Daniel closed his eyes, head bowed. "Please don't ask me that, Egeria," he pleaded. "It's something I can't tell you." He finally turned and met her eyes. "Please."
Egeria looked into the blue depths, seeing the desperation of his plea, the fear of what would happen if she demanded an answer. She thought about his intention to kill himself rather than become a host. Would he do the same to keep this secret, to keep it even from her?
"You do not trust me," she said, feeling hurt and a little angry.
"No, Egeria. Please believe that isn't the reason. I do trust you. I know that if I told you, you wouldn't intentionally misuse the knowledge. But my life is not the only one at stake. More is riding on me keeping this secret than you could imagine. I couldn't gamble the fate of so much and so many by telling you and taking the chance that, somehow, some other Goa'uld would find out or that, in telling you, I'd end up causing changes that would lead to a disaster. You have no idea the fine line I am walking, the line I have been walking ever since I began revealing that I know more about the Goa'uld than I should know."
Daniel took a single step toward her. "Egeria, you've done things that show that you trust me. I've been honored that you've given that trust to me. I'm asking you now to keep trusting me, to accept that this is something I can't tell you."
Gazing into Daniel's pleading eyes, Egeria recognized that she had a choice to make: to show her trust in Daniel, the man she loved, or sacrifice all that they had come to be to each other in exchange for knowledge. If she chose the former, he would continue to be her friend and the man she hoped would someday be her mate for life. If she selected the latter, she would lose him forever.
The realization suddenly came to Egeria that this was far more than just something between her and Daniel. At the very heart of it, this was actually a choice between being a Goa'uld or being someone who felt friendship, and compassion, and trust, and all the other things that the Goa'uld were incapable of feeling.
So, was she still a Goa'uld in her heart or did she have the courage to completely reject their ways and rise above them? She looked at the man standing before her, the man who had taught her so much, and knew the answer.
"For all of my life I have known that I was different from other Goa'uld," she said. "Because of this, I have made decisions they would not, done things that departed from what the Goa'uld have done from the day our race took their first hosts and struck out into the galaxy. Some of those things were small, others not quite so small. Estrania was founded upon a way of thinking that would be foreign to other Goa'uld. Yet, though I already recognized these things, I did not truly see myself until you came."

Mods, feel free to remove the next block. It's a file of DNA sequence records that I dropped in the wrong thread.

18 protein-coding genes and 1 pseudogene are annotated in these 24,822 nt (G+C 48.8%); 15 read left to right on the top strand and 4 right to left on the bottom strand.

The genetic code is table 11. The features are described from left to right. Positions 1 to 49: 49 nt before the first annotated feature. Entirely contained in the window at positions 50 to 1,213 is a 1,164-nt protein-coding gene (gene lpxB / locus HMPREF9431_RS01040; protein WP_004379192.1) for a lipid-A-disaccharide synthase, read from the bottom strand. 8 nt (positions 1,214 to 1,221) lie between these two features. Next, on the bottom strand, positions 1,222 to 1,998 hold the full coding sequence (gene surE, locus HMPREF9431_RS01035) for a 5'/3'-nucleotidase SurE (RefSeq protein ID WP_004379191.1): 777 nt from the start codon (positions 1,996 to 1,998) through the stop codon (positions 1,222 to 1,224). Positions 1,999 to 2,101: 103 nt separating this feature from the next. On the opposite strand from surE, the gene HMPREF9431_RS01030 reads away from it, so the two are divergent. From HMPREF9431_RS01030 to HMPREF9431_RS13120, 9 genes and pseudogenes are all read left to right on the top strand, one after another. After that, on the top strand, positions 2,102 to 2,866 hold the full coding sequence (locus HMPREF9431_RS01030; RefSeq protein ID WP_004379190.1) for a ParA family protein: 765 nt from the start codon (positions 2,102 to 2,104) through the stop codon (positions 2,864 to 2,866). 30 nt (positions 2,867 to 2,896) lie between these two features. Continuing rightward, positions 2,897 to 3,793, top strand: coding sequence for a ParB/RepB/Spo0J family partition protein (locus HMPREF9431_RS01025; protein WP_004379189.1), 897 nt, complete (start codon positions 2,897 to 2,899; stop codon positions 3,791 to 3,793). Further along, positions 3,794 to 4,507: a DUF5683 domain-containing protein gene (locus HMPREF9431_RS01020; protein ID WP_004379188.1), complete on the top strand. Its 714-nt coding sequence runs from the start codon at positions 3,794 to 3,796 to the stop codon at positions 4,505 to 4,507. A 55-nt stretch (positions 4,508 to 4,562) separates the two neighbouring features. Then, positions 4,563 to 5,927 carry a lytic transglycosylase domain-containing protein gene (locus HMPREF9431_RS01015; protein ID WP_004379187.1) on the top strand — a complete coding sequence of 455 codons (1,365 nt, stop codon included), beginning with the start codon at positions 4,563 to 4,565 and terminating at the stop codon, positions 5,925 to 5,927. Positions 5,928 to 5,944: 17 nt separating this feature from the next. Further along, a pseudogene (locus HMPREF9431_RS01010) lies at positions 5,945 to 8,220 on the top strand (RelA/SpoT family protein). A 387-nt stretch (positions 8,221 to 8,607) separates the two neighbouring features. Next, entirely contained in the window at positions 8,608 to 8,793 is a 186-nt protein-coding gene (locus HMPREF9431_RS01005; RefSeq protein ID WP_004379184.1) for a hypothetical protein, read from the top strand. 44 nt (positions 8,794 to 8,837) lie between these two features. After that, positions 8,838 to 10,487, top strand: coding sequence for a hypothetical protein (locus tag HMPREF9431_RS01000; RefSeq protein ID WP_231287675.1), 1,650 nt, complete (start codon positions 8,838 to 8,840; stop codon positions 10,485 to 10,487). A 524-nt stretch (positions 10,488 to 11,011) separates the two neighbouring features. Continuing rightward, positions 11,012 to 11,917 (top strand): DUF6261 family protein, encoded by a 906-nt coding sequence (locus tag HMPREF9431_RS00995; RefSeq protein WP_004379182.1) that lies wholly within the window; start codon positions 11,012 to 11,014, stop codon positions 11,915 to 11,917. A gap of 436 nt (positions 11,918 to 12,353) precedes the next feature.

Egeria's statement surprised Daniel. Not knowing where this was leading, he remained silent.
"You have shown me things about myself, Daniel, that I had only touched the surface of before because I lacked the desire or courage to go deeper. I was content to stay safely within the . . . fringes of what a Goa'uld is, never fully breaking from my heritage." She stepped toward him. "You have changed me, my Daniel. You have taught me to feel more, to be more than I had believed myself to be. Though my genes mark me as a Goa'uld, in my heart, I am not a Goa'uld. They would throw you into a cell and torture you until you revealed your secrets or would make you a host and learn the secrets that way. But I will do neither." She lifted her head proudly. "The time has come for me to leave the fringes. As of today, I reject the ways of my race once and for all."
Daniel stood utterly still, stunned beyond speech. This was more than he could ever have dreamed of seeing happen. He had known that when Egeria broke completely from the Goa'uld, she had rejected everything that came with being one of her race, but he could never have guessed that it would happen now, so swiftly and in this way.
"Egeria, I . . . I honestly don't know what to say," he finally managed to utter. "What you are doing is. . . ." He shook his head. "I don't think you have any idea of how important it is." He gave a short laugh. "You may be able to tell that I'm feeling a little overwhelmed right now. It isn't often that I struggle for words." He took a deep breath. "But I do want to say thank you for choosing to trust me and accept that I couldn't tell you what you wanted to know. If it was only my own welfare that was at risk, I would tell you. I want you to understand that."
Egeria smiled gently. "I know, and I do understand. I could not expect any less from you than to do everything in your power to protect the lives of others, even if it meant sacrificing your own life to do it."